After I have applied decals two days ago, I added few steps to the model:
1. Gloss coat over the decals – this is to protect the decal from the subsequent painting and weathering steps and marry the decal finish with the surrounding area. Without this you could distinguish the outline of the decal, as its gloss level would be different from the rest of the model surface.
2. I airbrushed very thin mix of Tamiya Yellow Green and J.A. Green over the decals (again the mix was just a thinner with a touch of paint to avoid building the paint on the model too fast). This is to reduce contrast between the decals and the colour of the model. Without this the contrast would be too high. Especially if you are adding quite a bit of wear and tear, having a pristine marking on the vehicle would be, well, illogical. Note that the colour to be used for this contrast reduction should be the one in which the model is painted.
3. Wash – I have used Dark brown wash for green vehicles from the AK series. Because it was bit too dark, I thinned it with my Sansodor oil thinner. Somehow the thinner doesn’t seem to be working very well with the wash as the mix had a consistency of dust-in-the-water. Nevertheless it went on quite well at the end. I had to control the effect on the larger areas as the wash had tendency to darken it too much.
Once dry, it looks well, though I will strengthen the effect by adding a localized pinwash using my trusty artist’s oil paints.
4. Drybrushing – now this is one controversial technique. Since a number of new weathering techniques appeared over the past years, drybrushing is falling out of favour. I believe that most of the dissatisfaction with this technique has more to do with the way it is applied – in many cases the contrast between the drybrushing and the underlying colour is simply too high – the extreme cases are the ones when white paint was used for drybrushing resulting in a “frosty” look.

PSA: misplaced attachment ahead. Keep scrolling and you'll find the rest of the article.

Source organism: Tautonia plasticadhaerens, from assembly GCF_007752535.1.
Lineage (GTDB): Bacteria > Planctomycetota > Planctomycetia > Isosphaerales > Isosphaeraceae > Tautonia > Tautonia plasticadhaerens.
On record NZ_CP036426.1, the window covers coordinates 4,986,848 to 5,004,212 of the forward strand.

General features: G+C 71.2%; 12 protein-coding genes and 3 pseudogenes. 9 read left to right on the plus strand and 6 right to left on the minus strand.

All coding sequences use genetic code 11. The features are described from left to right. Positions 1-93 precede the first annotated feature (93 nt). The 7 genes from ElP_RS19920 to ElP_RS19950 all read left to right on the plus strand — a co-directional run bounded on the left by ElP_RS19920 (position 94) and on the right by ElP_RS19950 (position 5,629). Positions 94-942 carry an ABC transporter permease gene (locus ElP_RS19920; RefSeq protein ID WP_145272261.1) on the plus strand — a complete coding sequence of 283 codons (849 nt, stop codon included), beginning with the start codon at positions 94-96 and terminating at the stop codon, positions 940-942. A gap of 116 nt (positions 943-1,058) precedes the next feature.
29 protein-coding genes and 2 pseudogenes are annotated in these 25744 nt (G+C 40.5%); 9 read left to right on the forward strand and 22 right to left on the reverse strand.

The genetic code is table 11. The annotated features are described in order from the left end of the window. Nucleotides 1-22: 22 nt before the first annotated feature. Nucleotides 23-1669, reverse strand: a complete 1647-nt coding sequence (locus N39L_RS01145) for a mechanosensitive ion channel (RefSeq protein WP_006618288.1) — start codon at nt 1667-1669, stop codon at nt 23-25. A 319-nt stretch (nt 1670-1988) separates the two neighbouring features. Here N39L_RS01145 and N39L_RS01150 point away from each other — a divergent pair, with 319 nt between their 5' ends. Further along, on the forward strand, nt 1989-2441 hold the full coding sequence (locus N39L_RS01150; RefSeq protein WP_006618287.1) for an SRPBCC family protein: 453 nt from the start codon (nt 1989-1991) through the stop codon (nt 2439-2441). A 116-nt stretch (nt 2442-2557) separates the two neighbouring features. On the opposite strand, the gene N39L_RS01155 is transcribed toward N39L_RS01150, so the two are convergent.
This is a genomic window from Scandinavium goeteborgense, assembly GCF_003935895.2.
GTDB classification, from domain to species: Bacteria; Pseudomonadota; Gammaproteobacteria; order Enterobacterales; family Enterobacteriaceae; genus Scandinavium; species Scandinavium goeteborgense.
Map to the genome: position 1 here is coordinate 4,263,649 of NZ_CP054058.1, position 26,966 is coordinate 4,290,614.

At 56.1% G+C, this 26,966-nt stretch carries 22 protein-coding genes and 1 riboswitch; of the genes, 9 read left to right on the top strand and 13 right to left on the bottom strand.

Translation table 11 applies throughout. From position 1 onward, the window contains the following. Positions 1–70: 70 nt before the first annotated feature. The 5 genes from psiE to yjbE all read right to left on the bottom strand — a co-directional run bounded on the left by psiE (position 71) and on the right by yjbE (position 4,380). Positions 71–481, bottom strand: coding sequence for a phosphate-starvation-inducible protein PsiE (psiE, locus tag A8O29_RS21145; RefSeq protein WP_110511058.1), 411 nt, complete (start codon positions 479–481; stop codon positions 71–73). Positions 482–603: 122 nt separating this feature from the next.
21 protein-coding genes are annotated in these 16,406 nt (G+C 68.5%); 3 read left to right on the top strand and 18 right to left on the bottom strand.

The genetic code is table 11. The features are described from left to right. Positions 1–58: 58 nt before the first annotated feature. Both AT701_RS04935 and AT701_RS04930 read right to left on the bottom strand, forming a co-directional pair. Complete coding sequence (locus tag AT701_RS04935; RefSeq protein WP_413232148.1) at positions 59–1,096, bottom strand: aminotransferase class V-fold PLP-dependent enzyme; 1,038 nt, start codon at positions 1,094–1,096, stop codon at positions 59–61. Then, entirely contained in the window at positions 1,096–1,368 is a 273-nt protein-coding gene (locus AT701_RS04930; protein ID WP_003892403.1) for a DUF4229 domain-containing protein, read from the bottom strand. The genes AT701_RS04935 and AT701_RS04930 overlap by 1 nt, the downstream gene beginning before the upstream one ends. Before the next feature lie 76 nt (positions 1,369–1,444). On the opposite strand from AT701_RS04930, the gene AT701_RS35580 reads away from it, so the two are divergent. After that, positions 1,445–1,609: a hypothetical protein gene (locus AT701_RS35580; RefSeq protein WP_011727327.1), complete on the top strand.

The solution is simply to manage the contrast and select the right colour to be used. I have used mix of Chromium oxide and Naples yellow to give me lighter shade of green, which is still rather warm (do not lighten with white, the resulting colour will be too cold).
Since I have rather a lot of contrast between different areas of my model, I have actually mixed few shades of the colour to be used on the different parts – depending on how light the area is painted, so that the contrast wouldn’t be excessive. Once applied correctly, drybrushing brings out the details on the model, which would otherwise be without sufficient contrast compared with the rest of the model, resulting in much more “boring” look.
At this time, the contrast is little too high, but this will be reduced by the subsequent filters and other weathering steps.
Categories: My models
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